Is Brett Morgen’s tone-poem documentary about a day in the life of American sports and heroes of sport. It was the day that Arnold Palmer played his final, fraught round at a U.S. Open, the day the World Cup began in Chicago, that the New York Rangers got a ticker-tape parade for winning the Stanley Cup, that the Knicks and the Rockets played the fifth game of the NBA finals. Most famously, it was the day that, with former teammate Al Cowlings at the wheel, O.J. Simpson, charged with the murder of ex-wife Nicole Brown Simpson and her friend Ronald Goldman, took his slow ride around the freeways of Southern California in a white Ford Bronco, holding a gun to his head.

The film, which premieres Wednesday as part of ESPN’s anthology series “30 for 30,” is made entirely of archival news footage, some of it in raw, unmediated form, never meant to be seen; there are no talking heads, no present perspective apart from a few final title cards briefly sketching subsequent events. We go into the relative past, to glimpse a young Simpson and Palmer in the full flush of their powers and fame, but time within the film ends with the end of that eponymous Friday. There is no backward look, no summing up, no thoughts recollected in tranquility or continuing anger, only the emotion of the moment. We know no more than what was publicly known by the end of that day. There is no Kato Kaelin here, no Johnny Cochran. The Knicks still might win the championship.

Morgen (whose credits include the Oscar-nominated 1999 boxing documentary, “On the Ropes,” the 2002 Robert Evans biography ” The Kid Stays in the Picture” and Sundance Channel’s wonderful high-school basketball series “Nimrod Nation”) juxtaposes the events of that day in a kind of associative round robin, finding points of contrast and commonality, of similar action and visual consonance, on which to turn his film. But he offers no other, more remote perspective; this is not a summing up of events, but rather a meditation, of an elemental sort, not just on sports but on the way of the world.

I can’t swear that this is what the director had in mind, but these are the sorts of things I thought about while watching his film and afterward: time — the blank future, the fatal moment, the irretrievable past. How life is made into ceremony, the public intersects with the private, and men turn into myths and back into men again, as Simpson’s suicide ride becomes itself a kind of spectator sport, with fans and sensation-seekers lining the streets and freeway bridges, while Palmer’s last round, though fraught with bad shots, becomes a loving communion of athlete and crowd.

It is also, on an even more elemental level — as an object that itself physically exists in time — about shapes moving through space, about chaos and patterns, the random and the formal, seen up close and from high above: bodies on a basketball court, crowds on a golf-course, the unpredictable line of a quarterback cutting through his opposition, the stately procession of a white SUV leading a fleet of police cars down a Southern California freeway.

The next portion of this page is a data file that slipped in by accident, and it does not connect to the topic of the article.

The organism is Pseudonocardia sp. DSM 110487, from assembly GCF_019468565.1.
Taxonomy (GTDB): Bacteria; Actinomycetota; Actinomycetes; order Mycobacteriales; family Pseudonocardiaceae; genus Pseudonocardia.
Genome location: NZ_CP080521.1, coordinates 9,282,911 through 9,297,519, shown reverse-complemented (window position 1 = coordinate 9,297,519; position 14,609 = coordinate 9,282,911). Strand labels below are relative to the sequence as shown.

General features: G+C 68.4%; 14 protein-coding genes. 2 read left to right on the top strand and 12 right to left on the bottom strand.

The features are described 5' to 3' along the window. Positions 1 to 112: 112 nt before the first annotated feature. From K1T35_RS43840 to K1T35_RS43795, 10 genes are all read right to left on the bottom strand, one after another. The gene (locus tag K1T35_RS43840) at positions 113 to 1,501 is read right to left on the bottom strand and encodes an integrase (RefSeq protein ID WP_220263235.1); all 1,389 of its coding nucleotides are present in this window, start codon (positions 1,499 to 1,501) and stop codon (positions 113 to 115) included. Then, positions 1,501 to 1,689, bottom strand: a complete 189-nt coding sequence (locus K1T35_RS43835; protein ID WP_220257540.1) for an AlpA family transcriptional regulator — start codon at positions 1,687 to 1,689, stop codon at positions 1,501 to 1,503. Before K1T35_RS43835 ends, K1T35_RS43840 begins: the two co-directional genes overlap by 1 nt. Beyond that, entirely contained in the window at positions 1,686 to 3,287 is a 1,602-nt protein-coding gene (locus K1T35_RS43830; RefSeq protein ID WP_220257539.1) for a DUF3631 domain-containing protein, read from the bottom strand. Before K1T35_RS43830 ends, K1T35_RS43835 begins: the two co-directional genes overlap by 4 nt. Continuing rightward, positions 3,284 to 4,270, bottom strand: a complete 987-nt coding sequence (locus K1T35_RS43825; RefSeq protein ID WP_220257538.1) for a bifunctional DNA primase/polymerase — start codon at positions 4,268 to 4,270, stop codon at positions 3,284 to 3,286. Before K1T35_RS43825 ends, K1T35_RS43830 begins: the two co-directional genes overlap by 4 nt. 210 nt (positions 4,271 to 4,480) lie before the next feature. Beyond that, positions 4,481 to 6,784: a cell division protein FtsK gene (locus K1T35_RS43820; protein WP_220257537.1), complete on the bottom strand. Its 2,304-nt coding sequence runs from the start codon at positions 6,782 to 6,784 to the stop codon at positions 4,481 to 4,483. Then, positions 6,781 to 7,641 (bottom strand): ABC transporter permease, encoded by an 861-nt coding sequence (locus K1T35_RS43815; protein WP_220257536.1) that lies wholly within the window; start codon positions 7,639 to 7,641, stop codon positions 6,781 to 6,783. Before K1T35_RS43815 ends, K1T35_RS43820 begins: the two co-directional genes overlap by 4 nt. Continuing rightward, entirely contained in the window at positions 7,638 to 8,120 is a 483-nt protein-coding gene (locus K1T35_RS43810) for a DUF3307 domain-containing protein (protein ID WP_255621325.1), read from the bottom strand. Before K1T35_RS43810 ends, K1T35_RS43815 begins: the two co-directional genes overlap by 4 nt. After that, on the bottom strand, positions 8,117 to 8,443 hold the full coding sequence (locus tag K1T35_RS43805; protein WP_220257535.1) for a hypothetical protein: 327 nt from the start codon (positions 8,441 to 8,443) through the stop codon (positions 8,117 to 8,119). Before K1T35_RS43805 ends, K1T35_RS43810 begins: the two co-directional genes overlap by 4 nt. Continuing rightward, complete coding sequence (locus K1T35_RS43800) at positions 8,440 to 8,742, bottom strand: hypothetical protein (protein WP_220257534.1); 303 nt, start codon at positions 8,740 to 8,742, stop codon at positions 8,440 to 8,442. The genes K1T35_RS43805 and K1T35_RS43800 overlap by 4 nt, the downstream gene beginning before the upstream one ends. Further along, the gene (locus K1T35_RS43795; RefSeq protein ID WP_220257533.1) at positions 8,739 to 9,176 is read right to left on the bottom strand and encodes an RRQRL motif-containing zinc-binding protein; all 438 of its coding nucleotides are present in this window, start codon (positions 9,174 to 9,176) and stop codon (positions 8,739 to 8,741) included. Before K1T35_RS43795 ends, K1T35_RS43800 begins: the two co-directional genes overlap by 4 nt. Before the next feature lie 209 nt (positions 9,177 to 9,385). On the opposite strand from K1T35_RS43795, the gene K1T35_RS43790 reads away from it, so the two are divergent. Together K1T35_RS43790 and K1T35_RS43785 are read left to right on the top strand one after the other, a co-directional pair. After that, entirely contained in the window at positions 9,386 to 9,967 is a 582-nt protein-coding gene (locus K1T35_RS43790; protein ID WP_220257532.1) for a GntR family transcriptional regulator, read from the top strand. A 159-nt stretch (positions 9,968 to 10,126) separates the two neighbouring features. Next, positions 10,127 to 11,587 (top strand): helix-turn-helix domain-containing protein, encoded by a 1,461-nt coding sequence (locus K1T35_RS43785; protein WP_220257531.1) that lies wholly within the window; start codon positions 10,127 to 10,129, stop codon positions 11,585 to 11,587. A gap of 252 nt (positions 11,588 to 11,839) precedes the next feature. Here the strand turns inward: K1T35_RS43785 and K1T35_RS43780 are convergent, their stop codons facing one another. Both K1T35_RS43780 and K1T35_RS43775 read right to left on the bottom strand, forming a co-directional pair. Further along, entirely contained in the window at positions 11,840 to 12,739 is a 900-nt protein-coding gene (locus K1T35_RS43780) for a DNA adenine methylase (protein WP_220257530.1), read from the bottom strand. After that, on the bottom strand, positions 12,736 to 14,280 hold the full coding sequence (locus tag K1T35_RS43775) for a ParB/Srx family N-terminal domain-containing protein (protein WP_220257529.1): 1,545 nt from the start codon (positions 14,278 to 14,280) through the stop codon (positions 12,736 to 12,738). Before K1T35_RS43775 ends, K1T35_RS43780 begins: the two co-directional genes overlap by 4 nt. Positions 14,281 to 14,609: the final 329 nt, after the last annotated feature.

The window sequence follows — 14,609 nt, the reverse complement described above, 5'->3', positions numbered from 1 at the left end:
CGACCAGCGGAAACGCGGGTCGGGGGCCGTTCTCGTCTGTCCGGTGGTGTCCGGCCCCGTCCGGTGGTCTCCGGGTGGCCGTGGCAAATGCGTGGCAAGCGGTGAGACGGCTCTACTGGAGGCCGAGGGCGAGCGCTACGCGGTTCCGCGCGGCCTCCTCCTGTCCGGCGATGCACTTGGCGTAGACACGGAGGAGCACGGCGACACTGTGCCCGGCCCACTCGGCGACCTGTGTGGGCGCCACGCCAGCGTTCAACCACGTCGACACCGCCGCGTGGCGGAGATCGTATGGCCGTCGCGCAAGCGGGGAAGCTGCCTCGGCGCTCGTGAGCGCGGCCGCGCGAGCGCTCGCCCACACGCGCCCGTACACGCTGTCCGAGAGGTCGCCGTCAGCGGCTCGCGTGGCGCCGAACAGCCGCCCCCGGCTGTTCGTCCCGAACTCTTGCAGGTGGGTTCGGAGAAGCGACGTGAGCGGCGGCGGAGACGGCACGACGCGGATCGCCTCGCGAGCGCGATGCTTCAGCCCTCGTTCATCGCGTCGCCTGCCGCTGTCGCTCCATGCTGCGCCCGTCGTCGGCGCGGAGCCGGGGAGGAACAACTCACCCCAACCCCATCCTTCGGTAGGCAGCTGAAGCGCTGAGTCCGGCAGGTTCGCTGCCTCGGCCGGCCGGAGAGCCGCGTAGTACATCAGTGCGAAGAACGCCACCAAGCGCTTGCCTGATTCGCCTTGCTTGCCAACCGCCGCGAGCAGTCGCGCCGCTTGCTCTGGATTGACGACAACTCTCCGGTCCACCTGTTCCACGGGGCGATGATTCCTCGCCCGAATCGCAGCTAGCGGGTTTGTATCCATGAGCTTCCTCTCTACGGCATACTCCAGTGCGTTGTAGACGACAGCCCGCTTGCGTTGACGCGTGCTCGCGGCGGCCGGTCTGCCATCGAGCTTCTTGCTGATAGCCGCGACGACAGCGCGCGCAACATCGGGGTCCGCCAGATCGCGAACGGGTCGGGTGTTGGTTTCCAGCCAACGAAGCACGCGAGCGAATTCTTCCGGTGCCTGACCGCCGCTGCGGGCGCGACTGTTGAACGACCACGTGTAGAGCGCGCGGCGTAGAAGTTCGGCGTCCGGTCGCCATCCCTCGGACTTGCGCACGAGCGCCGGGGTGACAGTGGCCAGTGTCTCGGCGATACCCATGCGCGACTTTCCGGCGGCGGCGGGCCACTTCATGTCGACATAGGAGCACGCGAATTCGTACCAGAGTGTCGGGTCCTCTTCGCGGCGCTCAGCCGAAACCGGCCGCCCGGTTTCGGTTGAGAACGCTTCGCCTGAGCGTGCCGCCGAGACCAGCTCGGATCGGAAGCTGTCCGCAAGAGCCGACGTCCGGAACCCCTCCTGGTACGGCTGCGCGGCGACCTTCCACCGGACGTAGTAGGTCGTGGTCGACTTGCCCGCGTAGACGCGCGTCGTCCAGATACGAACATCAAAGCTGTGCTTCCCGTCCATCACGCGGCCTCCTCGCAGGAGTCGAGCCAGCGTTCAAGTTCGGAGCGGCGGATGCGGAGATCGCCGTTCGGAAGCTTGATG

Mercedes confirms all-new AMG GT sports car

After months of whispers and quiet speculation, Mercedes-Benz has confirmed it is working on a new high-performance sports car, dubbed the AMG GT.

One the eve of the 2014 New York Auto Show, Mercedes on Tuesday night revealed two interior shots of the forthcoming sports car and said little else about the successor to the popular SLS AMG.

“The new Mercedes AMG GT proves that we will be positioning AMG as a dynamic sports car brand even more strongly and aggressively than before,” Tobias Moers, chief executive of Mercedes’ AMG division, said in a statement. “Following the global success of the SLS AMG, the new GT is the second sports car developed fully independently by Mercedes AMG.”

Though the two-seat car will succeed the $200,000 SLS AMG, the new AMG GT will be less expensive and smaller. When it debuts — probably around the Paris Motor Show in early October — the GT will be more of a direct competitor to higher-end Porsche 911 models.

It will also be more of a high-performance machine than the gull-winged SLS. Although that model certainly was no slouch on the tarmac, it leaned more toward an eager grand tourer than an outright sports car.

A more compact and agile package in the GT will help it better keep up with the likes of a 911, Audi R8, Nissan GT-R or Chevy Corvette Z06. Powertrain details haven’t been disclosed, but expect a hand-built V-8 that probably uses turbocharging.

Which wheels will move the car is unknown. Although the SLS was rear-wheel drive, much of Mercedes’ AMG lineup has switched to all-wheel drive. And with the exception of the Corvette, all of the aforementioned competitors come in all-wheel drive configurations.

The AMG GT’s design is another unknown, but don’t expect the SLS’ gull-wing doors to carry over. The inside of the car was inspired by aviation, with various shapes and lines invoking wings or air scoops, Mercedes said.

“Designed to set the driver’s and front passenger’s pulses racing even while at a standstill, it provides an enticing hint of the superlative dynamic performance the new GT is capable when its AMG V-8 comes to life,” Mercedes said.

We’ll see just how hard our pulses race in the coming months as Mercedes reveals more info on the car. And count on getting a first-hand look at the 2014 L.A. Auto Show in November.

Greatest hits in sports hero apologies

These days, even more interesting than the stories of the crime and punishment of our sports heroes are the stories of their mea culpas.

Love may mean never having to say you are sorry. But these days, sports means having to say it all the time, say it without really saying it, or not saying it at all.

Michael Vick’s appearance in the confessional of Sunday’s night’s “60 Minutes” on CBS was one approach. The former NFL star and convicted dog-fighting felon appeared as if he would have admitted to, and been contrite about, stealing the Hope Diamond had he been asked. His message was consistent throughout: Bless me, Father, for I have sinned.